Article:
Ah button mashers, good old games with hours spent spamming combos as long as old GTA cheat codes.
Narratives within fighting games are often a centre point for debate. With story-driven focus only being implemented to give further substance to characters, it is entirely arguable that a narrative is not quintessential in developing a top fighting game.
A big issue with fighting games is that the story tends to become convoluted with more and more editions released – i.e. Mortal Kombat. MK initially revolves around tournament based competitions but with further sequels released the series breaks away to develop more interwoven narratives. The reboot, for example, expanded upon the original three games mythos and appears as an alternative timeline / update on the original narrative; with parts being entirely re-written.
With cohesion problems in mind, here is a look at why narratives are needed in fighting games:
3.) Technological Advancement
We no longer live in an era where we game in an arcade-like style. Naturally, at the beginning, fighting narratives weren’t a priority. The formulaic 1v1 fights up until a boss fight in arcade games in the late 80’s set a structured precedent for fighting games. In an advanced society such as today, we expect more from a video game.
The Mortal Kombat reboot saw a surge in the series with intertwining plot lines that link relationships between characters to enable a stronger narrative arc that lasts for the duration of the story. MK X is fully voice acted with unique dialogue exchanges between every member of the cast recorded. This gives a much stronger foundation to the game than very old fighting games where a small bit of dialogue is uttered by a character directly before a fight and only then.
If, we were to imagine a fighting game timeline – then yes, narratively, they are behind other games but they are still progressing and will continue to do so. The standard of narratives in fighting games can only improve.
When you already picked your character in Tekken & your brother still tryna decide. pic.twitter.com/0CybBU3vx3
— Craig The DJ (@DJTGIF) July 12, 2017
Putting fantasy fighting games aside, and focusing on sports fighting games, the concept of realism is why narratives are needed. Let’s go back to the PlayStation 2 days and, for example: Rocky Legends. The game’s timeline is set before the events of the first film spanning in-between the first four films. Rocky Legends allows players to take control of Rocky, Apollo, Clubber Lang and Ivan Drago and witness their uprising in their respective careers.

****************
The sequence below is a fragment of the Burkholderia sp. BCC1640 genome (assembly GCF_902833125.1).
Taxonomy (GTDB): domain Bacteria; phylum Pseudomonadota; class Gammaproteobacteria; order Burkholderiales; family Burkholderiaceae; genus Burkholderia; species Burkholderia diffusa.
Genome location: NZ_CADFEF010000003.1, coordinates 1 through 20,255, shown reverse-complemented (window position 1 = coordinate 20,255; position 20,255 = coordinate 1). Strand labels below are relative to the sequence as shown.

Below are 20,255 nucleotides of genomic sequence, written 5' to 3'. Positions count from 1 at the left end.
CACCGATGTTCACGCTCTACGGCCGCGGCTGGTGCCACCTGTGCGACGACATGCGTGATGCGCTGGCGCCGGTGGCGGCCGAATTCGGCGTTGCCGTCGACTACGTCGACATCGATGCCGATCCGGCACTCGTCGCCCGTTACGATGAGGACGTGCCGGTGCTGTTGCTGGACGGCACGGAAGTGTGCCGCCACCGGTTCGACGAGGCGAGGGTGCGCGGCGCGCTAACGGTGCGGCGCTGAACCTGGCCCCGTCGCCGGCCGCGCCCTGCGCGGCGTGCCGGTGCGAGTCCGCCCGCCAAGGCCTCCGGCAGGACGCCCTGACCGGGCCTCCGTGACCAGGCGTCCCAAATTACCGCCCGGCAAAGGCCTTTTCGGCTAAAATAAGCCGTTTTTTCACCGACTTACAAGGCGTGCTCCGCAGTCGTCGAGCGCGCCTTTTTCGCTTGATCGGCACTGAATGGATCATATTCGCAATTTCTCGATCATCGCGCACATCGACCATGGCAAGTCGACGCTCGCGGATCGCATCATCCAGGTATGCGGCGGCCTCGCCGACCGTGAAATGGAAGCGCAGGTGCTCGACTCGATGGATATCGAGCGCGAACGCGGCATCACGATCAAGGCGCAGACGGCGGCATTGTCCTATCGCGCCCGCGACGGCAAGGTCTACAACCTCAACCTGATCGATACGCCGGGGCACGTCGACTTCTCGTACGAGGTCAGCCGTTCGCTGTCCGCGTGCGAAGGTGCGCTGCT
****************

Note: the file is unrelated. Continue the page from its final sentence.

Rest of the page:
True, the narrative for the game could be considered stale. But without it, the game would lack serious substance. Between the scheduled fights, training and progressing through the ranks, players feel as though they are enduring a boxing career. And that is the narrative in which young boxers becoming legends.
The nature of Rocky Legends necessitates that it needs a touch of realism. If one were to play exhibition fight after exhibition fight, it wouldn’t take long to feel as if game is lacking a good story to drive the action. And so, for a realistic effect, stories and narratives are highly important for fighting games.
When you playing a fighting game and yo friend spamming the same move and you can't block pic.twitter.com/e4ocVKpWqg
— Funny Tweets™ (@Lmao) July 23, 2017
1.) Anime/Manga games need a story
There are some games that, thematically need a narrative driven focus. One example would be the Naruto Ultimate Ninja Storm series. Whilst the games feature good, fluid fighting scenes – the fights really don’t last for a long time at all. In fact, the game feels completely filled with cut scenes and images from the anime show.
Fans of the show would tell you that the biggest appeal about Naruto is its story and it’s progression. That isn’t emulated in the Ultimate Ninja Storm series, but considering the series isn’t a particularly great one in terms of fighting games, without a narrative the series would have struggled to sell any copies at all.
BlazBlue is a highly rated fighting game that has a better story arc than your average fighting game. It gives players choices, though, it is more text driven. Nonetheless, as a highly rated game where the mechanics aren’t flawed and with a stronger backing narrative, BlazBlue is a prime example of a narrative adding something extra to fighting games.
So, do fighting games need a narrative? Not necessarily. But with an added narrative element, a simplistic round-after-round experience can be made into an adventurous romp through a fantastic world – and that’s what gaming is all about.